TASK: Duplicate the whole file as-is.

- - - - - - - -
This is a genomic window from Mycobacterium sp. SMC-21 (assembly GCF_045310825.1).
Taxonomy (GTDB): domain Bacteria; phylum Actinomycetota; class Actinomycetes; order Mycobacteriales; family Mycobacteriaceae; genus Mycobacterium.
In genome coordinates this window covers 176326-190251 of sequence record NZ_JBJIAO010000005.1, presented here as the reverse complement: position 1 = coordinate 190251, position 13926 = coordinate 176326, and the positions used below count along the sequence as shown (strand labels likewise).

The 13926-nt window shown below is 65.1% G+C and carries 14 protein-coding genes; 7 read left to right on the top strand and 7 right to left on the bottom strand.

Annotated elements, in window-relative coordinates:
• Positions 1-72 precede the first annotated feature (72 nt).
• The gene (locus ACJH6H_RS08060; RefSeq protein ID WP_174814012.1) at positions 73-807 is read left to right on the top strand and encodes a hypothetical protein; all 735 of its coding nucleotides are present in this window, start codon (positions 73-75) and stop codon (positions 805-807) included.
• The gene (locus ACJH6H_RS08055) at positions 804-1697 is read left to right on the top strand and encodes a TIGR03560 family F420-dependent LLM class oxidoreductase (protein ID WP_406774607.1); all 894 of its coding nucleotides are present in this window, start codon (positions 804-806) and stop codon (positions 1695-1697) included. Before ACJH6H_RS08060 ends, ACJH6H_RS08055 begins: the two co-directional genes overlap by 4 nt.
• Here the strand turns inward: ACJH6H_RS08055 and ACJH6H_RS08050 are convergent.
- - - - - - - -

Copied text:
This is a genomic window from Mycobacterium sp. SMC-21 (assembly GCF_045310825.1).
Taxonomy (GTDB): domain Bacteria; phylum Actinomycetota; class Actinomycetes; order Mycobacteriales; family Mycobacteriaceae; genus Mycobacterium.
In genome coordinates this window covers 176326-190251 of sequence record NZ_JBJIAO010000005.1, presented here as the reverse complement: position 1 = coordinate 190251, position 13926 = coordinate 176326, and the positions used below count along the sequence as shown (strand labels likewise).

The 13926-nt window shown below is 65.1% G+C and carries 14 protein-coding genes; 7 read left to right on the top strand and 7 right to left on the bottom strand.

Annotated elements, in window-relative coordinates:
• Positions 1-72 precede the first annotated feature (72 nt).
• The gene (locus ACJH6H_RS08060; RefSeq protein ID WP_174814012.1) at positions 73-807 is read left to right on the top strand and encodes a hypothetical protein; all 735 of its coding nucleotides are present in this window, start codon (positions 73-75) and stop codon (positions 805-807) included.
• The gene (locus ACJH6H_RS08055) at positions 804-1697 is read left to right on the top strand and encodes a TIGR03560 family F420-dependent LLM class oxidoreductase (protein ID WP_406774607.1); all 894 of its coding nucleotides are present in this window, start codon (positions 804-806) and stop codon (positions 1695-1697) included. Before ACJH6H_RS08060 ends, ACJH6H_RS08055 begins: the two co-directional genes overlap by 4 nt.
• Here the strand turns inward: ACJH6H_RS08055 and ACJH6H_RS08050 are convergent.